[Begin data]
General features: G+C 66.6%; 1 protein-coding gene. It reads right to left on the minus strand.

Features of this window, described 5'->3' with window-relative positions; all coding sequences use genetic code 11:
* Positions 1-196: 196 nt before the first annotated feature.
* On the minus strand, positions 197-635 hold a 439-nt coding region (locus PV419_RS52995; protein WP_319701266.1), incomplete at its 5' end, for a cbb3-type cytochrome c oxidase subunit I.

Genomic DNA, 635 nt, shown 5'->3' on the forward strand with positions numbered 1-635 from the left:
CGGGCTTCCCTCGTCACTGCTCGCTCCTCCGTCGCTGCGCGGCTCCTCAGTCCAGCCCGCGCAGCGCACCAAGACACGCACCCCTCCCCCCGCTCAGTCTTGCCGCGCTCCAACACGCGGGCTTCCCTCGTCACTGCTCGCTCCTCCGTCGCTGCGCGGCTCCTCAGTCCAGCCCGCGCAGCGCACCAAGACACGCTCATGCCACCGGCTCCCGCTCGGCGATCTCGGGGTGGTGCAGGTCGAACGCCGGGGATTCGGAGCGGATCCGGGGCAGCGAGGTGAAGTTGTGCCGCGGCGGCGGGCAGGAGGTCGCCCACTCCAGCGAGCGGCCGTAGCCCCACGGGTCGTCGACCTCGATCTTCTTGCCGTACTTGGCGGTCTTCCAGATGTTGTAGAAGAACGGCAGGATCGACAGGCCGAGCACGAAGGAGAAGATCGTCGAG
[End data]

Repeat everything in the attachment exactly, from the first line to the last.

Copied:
General features: G+C 66.6%; 1 protein-coding gene. It reads right to left on the minus strand.

Features of this window, described 5'->3' with window-relative positions; all coding sequences use genetic code 11:
* Positions 1-196: 196 nt before the first annotated feature.
* On the minus strand, positions 197-635 hold a 439-nt coding region (locus PV419_RS52995; protein WP_319701266.1), incomplete at its 5' end, for a cbb3-type cytochrome c oxidase subunit I.

Genomic DNA, 635 nt, shown 5'->3' on the forward strand with positions numbered 1-635 from the left:
CGGGCTTCCCTCGTCACTGCTCGCTCCTCCGTCGCTGCGCGGCTCCTCAGTCCAGCCCGCGCAGCGCACCAAGACACGCACCCCTCCCCCCGCTCAGTCTTGCCGCGCTCCAACACGCGGGCTTCCCTCGTCACTGCTCGCTCCTCCGTCGCTGCGCGGCTCCTCAGTCCAGCCCGCGCAGCGCACCAAGACACGCTCATGCCACCGGCTCCCGCTCGGCGATCTCGGGGTGGTGCAGGTCGAACGCCGGGGATTCGGAGCGGATCCGGGGCAGCGAGGTGAAGTTGTGCCGCGGCGGCGGGCAGGAGGTCGCCCACTCCAGCGAGCGGCCGTAGCCCCACGGGTCGTCGACCTCGATCTTCTTGCCGTACTTGGCGGTCTTCCAGATGTTGTAGAAGAACGGCAGGATCGACAGGCCGAGCACGAAGGAGAAGATCGTCGAG